The BBC picks up Alex "Ex Machina" Garland's new TV show, Devs, which offers an unsurprisingly intriguing near-future landscape of potentially scary technology.
Brit auteur Alex Garland has some fabulous writing credits to his name - including Dredd and Sunshine - and made a hell of a directorial debut with the excellent modern classic sci-fi mystery Ex Machina. His sophomore effort, Annihilation may have been a big coup for Netflix to get, but it was somewhat more divisive, with some great ideas, a tremendously oppressive atmosphere and a game cast, but not quite a fully realised whole - and certainly not in the same league as Ex Machina, which is what it would always be judged against. Nonetheless, it continued his theme of ambitious cerebral original sci-fi, which could easily sum up his latest creation - the limited series Devs.
Ambitious cerebral original sci-fi
When a promising young programmer at a tech company called Amaya catches the attention of the CEO, he gets a personal invite into their mysterious inner sanctum where the bleeding edge technology he experiences utterly blows his mind. Can their AI technology read minds? Predict the future? Or even control the future? And just how far will they go to make sure their secrets don't get out?
Produced by the now-Disney-owned FX Channel, Devs is as much of a coup for the BBC as Annihilation was for Netflix, immediately jumping to the top of your must-watch pile as some of the strongest and most compelling programming on offer (and that's in a month that also saw the return of Killing Eve). Superbly led by the relatively unknown - or at least underserved - Sonoya Mizuno (Garland's go-to girl in all of his endeavours thus far), with scene-stealing support from Fargo's Nick Offerman and an unsurprisingly shifty performance from Snowpiercer's Alison Pill, Devs doesn't pander for those with half an eye on their phones or their dinner, demanding 1000% attention as every micro-movement of a watch can change the entire dynamic of what you are watching. It's cerebral, adult, and steeped in that same richly ominous atmosphere that has pervaded everything from the filmmaker so far.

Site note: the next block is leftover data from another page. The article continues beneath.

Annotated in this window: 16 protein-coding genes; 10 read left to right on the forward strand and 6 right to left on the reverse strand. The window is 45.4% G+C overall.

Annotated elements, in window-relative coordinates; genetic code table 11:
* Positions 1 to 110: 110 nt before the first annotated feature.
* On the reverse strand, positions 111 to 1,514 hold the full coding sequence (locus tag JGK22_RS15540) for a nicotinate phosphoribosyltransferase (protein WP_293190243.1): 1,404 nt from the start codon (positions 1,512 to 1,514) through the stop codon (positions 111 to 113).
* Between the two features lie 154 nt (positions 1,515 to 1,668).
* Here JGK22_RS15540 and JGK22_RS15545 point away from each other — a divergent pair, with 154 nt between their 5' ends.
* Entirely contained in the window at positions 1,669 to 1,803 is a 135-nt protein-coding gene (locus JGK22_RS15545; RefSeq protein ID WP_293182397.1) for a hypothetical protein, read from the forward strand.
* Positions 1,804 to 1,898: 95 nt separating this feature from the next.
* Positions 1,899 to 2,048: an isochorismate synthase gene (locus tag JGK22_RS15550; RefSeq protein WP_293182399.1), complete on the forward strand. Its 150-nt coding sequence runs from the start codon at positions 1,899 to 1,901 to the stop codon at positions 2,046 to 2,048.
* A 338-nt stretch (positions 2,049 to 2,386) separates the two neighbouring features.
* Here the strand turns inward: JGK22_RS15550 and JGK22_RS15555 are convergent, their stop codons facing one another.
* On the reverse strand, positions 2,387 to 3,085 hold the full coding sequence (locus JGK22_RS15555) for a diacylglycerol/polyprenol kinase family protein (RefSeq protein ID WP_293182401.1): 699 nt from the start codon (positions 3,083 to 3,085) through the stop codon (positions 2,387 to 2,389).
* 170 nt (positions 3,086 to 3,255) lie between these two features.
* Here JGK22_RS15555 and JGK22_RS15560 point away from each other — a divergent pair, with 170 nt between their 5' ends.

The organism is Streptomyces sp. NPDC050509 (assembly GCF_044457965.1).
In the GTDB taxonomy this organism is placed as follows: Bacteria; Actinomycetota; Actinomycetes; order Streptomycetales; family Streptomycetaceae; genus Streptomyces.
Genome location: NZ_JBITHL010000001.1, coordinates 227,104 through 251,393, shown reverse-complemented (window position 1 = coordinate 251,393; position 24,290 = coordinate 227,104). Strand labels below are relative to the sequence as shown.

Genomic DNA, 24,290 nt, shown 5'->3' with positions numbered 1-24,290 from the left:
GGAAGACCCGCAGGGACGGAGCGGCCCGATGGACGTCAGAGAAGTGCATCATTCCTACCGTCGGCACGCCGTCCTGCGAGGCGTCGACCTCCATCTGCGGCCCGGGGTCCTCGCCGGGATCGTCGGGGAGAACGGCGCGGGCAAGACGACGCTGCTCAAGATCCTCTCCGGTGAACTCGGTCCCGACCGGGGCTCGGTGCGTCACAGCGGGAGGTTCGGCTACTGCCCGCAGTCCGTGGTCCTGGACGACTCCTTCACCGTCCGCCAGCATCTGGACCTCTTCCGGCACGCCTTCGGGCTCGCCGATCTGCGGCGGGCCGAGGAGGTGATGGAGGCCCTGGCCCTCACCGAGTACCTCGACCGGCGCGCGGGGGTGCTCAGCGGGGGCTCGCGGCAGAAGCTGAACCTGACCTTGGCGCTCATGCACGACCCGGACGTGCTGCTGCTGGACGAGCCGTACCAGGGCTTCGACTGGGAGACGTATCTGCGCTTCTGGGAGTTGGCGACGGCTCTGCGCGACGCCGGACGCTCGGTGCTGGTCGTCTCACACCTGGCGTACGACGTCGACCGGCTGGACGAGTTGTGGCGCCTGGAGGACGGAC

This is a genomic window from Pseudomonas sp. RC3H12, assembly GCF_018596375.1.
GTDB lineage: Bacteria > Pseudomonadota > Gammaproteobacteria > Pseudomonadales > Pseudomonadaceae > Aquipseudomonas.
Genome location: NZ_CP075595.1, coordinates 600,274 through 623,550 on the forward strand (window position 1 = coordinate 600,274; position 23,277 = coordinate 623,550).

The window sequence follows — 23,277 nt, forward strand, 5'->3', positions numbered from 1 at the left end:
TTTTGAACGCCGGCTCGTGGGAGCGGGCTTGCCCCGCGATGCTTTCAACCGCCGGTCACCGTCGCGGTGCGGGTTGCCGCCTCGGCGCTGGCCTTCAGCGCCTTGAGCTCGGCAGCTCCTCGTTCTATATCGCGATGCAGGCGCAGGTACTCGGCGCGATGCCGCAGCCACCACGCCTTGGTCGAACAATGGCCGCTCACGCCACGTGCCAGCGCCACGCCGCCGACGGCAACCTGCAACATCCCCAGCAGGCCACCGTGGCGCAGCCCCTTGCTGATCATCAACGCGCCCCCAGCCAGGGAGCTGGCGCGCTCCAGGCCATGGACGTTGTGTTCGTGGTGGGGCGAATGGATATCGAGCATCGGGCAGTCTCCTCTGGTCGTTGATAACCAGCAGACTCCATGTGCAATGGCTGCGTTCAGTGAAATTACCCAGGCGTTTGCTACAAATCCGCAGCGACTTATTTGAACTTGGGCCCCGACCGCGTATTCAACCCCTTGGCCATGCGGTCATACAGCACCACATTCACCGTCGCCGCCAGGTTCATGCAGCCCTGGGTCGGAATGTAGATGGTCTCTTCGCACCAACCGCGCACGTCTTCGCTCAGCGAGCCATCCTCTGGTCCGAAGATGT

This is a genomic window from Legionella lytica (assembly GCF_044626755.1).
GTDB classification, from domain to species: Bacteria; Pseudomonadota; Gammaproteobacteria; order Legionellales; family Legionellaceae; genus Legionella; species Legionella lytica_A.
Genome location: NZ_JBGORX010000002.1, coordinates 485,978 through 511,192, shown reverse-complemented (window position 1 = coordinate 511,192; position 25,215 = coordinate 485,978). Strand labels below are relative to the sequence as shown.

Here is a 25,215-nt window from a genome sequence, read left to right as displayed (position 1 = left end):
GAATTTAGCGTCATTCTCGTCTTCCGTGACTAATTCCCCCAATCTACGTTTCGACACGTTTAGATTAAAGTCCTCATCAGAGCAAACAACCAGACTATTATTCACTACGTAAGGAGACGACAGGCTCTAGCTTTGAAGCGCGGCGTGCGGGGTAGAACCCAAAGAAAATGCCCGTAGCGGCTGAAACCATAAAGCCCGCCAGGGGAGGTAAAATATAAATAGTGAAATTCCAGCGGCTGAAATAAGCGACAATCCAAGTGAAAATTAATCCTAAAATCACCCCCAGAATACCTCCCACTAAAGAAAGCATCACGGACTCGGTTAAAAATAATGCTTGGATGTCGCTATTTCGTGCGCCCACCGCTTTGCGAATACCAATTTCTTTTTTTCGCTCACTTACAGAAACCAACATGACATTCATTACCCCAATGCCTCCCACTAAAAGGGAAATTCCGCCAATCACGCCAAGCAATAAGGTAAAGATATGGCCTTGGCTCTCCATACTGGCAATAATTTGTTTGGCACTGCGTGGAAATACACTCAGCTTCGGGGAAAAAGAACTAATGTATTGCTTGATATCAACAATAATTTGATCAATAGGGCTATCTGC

Sure, it's not for the impatient, but if there was ever a time to give a quality TV show the time it deserves, it's now
With Garland not only creating the show but writing and directing every single episode, this is one of those rare auteur TV shows like Esmail's Mr Robot, and stands up to that kind of comparison too, delivering exquisitely peeled-back layer-upon-layer of mystery, richly-painted but still elusive characters, and a driving, compelling narrative that constantly appears just out of reach, drawing you into wanting more from this subtly scary world that is being unravelled. Visuals are suitably alluring, and the soundtrack is off-the-charts good, giving another wonderful trademark Garland audiovisual experience.
Whilst initially throwing you off track with its positing of Karl Glusman's (The Neon Demon) programmer Sergei as the lead, who hardly gets top marks in the emotive landscape, Mizuno more than rises to the challenge of taking her first real lead (she was also great in Netflix's Maniac), and is supported by an excellent cast and a superb script (Garland's unabashed dig at modern 'woke' culture doesn't go unnoticed either, in Stephen McKinley Henderson's fabulous speech "Do you know Coltrane? Then you don't know sh*t."). Indeed, this is one of the most promising adult shows on the BBC since Hugo Blick's The Shadow Line, even trading in the same ominous dread that basically leaves nobody safe in this mysterious and unforgiving world. Sure, it's not for the impatient, but if there was ever a time to give a quality TV show the time it deserves, it's now.
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